Andrew Dominik knew he had found his ideal Marilyn Monroe in Ana de Armas. But on the second day of filming for Blonde, he realized just how spot-on she was when her performance in a scene actually brought tears to his eyes.
“She had to do a scene where she hadn’t seen her mother for 10 years,” he recalls. “And she walks in and just explodes into tears, and she came out and she did the first take, and it was amazing. But the operator blew it — he missed the cue. And so we had to do it again. I’m like, ‘Sorry, Ana, we gotta go again.’ She came out, she did a second take, which was also good, but it wasn’t as good as the first one. And before I could even get those words out of my mouth, she said, ‘I want another one.’ The pressure was really on now,” Andrew Dominik tells MovieMaker.
“We roll cameras, she goes back to her mark, and we can’t see it — she’s in the corridor, her first mark is off camera — and like a minute goes by, which is a long time when you’re rolling. And she comes out and she stands in the doorway, and she kind of stared the whole room down,” he continues.
“It was sort of like a high diver coming up to the edge of a board and looking at how far the pool is below her. And then she went back to her mark and another minute went by. And by this stage, the tension in the room was fucking unbearable. Then she came out, she does the take that’s in the film, and it was incredible. I actually remember a teardrop of mine actually hit the monitor when she did it. She was amazing.”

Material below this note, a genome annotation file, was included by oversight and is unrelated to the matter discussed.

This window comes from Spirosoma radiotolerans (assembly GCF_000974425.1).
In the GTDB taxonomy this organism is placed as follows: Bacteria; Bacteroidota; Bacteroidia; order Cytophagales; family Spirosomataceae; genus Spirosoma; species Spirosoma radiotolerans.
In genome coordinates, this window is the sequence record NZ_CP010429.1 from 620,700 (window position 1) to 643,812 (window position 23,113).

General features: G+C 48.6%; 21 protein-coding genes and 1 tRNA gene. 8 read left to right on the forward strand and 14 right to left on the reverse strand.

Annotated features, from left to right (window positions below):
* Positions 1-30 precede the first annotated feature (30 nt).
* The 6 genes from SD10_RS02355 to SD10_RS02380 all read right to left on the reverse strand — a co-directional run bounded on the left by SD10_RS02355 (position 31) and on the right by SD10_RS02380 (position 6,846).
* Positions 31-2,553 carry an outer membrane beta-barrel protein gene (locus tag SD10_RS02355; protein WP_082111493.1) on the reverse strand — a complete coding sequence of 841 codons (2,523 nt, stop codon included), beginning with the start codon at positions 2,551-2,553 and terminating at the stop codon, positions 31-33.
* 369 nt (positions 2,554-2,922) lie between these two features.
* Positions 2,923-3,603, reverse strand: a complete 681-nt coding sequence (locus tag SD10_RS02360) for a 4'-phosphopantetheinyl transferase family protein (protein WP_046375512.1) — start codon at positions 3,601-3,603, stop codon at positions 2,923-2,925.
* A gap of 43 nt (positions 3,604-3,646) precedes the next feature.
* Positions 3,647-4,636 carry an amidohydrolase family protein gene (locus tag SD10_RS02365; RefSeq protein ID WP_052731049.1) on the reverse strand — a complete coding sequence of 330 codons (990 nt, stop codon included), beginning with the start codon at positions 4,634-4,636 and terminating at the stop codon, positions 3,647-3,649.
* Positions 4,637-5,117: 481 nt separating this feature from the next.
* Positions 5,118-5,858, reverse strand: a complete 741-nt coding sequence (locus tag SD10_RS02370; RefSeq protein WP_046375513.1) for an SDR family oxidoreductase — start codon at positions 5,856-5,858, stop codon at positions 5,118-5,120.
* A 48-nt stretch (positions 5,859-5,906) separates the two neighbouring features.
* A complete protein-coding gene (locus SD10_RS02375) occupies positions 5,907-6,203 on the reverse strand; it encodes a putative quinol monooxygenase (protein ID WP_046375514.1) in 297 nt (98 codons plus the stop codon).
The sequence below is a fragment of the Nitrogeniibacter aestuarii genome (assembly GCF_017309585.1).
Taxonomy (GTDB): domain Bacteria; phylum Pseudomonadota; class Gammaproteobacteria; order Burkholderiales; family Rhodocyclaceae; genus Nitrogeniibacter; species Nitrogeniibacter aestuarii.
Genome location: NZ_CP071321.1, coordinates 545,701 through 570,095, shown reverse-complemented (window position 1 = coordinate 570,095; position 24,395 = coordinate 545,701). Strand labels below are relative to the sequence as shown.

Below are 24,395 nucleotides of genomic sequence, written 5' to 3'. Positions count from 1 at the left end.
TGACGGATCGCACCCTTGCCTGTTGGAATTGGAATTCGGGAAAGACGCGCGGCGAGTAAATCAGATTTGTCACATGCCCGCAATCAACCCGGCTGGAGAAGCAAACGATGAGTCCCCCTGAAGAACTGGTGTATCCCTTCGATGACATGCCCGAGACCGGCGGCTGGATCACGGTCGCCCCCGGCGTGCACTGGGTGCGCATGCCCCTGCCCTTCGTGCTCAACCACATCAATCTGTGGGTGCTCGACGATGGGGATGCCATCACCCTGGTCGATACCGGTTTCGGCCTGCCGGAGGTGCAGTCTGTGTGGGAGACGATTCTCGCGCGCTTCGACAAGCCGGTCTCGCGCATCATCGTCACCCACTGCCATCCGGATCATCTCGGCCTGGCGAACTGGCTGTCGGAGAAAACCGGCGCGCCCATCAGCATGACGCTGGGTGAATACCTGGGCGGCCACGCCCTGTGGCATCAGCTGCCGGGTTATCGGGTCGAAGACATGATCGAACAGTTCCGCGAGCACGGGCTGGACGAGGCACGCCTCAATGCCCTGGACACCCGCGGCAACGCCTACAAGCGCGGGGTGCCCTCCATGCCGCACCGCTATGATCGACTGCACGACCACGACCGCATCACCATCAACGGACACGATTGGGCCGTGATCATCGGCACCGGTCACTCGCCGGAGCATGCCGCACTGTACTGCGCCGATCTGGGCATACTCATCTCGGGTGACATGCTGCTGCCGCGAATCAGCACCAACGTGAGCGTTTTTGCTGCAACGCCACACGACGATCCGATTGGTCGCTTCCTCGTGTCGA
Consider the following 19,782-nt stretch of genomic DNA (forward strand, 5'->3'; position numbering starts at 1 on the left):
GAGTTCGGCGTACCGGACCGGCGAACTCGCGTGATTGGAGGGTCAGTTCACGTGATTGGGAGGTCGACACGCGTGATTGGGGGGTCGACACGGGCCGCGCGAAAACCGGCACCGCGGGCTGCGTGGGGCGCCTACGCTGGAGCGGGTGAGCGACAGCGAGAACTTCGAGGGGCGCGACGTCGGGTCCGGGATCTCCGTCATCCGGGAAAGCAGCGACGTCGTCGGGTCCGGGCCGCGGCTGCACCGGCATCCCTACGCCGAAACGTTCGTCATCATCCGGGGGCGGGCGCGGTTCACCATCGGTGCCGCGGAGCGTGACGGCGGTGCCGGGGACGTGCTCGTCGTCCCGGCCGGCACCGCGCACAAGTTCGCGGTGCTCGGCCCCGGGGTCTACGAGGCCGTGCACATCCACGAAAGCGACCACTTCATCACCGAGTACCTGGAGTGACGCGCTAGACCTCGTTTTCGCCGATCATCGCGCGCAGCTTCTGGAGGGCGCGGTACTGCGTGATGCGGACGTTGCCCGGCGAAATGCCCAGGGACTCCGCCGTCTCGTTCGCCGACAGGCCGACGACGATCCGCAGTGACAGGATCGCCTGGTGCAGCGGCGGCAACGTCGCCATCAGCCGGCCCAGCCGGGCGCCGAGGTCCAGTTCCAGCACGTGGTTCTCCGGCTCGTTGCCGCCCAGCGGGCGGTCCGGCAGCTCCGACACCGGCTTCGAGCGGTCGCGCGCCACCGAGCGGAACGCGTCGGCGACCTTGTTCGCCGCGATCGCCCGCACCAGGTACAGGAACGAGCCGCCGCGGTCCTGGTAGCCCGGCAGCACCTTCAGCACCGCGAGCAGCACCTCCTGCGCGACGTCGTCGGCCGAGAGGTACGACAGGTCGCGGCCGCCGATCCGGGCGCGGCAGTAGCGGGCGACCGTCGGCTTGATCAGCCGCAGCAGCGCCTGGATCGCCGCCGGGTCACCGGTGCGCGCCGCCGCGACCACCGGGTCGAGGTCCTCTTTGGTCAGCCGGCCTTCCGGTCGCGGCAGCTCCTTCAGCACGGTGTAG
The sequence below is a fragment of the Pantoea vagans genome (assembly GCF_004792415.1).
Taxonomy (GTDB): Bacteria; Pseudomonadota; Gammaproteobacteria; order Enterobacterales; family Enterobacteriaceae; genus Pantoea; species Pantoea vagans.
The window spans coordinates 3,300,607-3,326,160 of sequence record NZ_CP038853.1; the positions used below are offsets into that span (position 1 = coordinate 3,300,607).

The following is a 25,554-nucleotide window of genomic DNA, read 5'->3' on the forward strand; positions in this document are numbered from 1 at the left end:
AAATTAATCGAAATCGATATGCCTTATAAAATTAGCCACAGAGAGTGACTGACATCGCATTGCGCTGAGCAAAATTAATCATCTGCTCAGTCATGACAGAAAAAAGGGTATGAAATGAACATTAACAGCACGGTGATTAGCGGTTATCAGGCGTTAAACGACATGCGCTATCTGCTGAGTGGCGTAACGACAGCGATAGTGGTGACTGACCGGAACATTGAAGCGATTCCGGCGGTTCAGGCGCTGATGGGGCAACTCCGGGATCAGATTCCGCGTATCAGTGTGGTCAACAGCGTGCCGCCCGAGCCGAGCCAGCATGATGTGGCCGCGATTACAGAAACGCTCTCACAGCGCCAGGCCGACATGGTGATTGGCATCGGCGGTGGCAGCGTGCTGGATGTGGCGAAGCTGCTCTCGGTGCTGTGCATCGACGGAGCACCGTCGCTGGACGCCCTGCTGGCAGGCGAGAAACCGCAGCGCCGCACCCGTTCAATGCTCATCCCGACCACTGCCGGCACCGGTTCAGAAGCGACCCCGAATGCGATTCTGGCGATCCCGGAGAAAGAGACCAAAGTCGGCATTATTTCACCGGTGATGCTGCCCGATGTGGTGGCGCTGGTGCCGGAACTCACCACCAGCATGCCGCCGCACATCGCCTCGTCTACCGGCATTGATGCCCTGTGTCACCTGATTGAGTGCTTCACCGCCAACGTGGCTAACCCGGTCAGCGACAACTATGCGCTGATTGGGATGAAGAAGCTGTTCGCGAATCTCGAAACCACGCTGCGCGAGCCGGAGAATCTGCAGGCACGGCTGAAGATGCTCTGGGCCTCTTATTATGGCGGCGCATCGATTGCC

De Armas remembers that moment, too.
“Obviously, as you can see, it’s a very visceral moment,” she says. “For the first time, she sees her mother after what we’ve seen in childhood. It was very emotional,” she adds. “I remember his reaction.”
For de Armas, having a good director who she could really trust helped her to fully get into character as Marilyn Monroe.
“I have learned that most of the time, the takes where I feel good don’t look that good on camera, and the takes that I feel like, ‘Okay, that was fine,’ there’s something else that happens. What you feel and what the camera sees are not the same,” she says. “That took me a few years to learn. And that also takes a great director that can teach you that, and that you can trust. Because usually, the only thing you have to trust is your instincts, or how you felt about it. But Andrew, I had full trust in him.”
Blonde arrives Sept. 28 on Netflix and is now in select theaters.
Main Image: Ana de Armas as Marilyn Monroe in Blonde courtesy of Netflix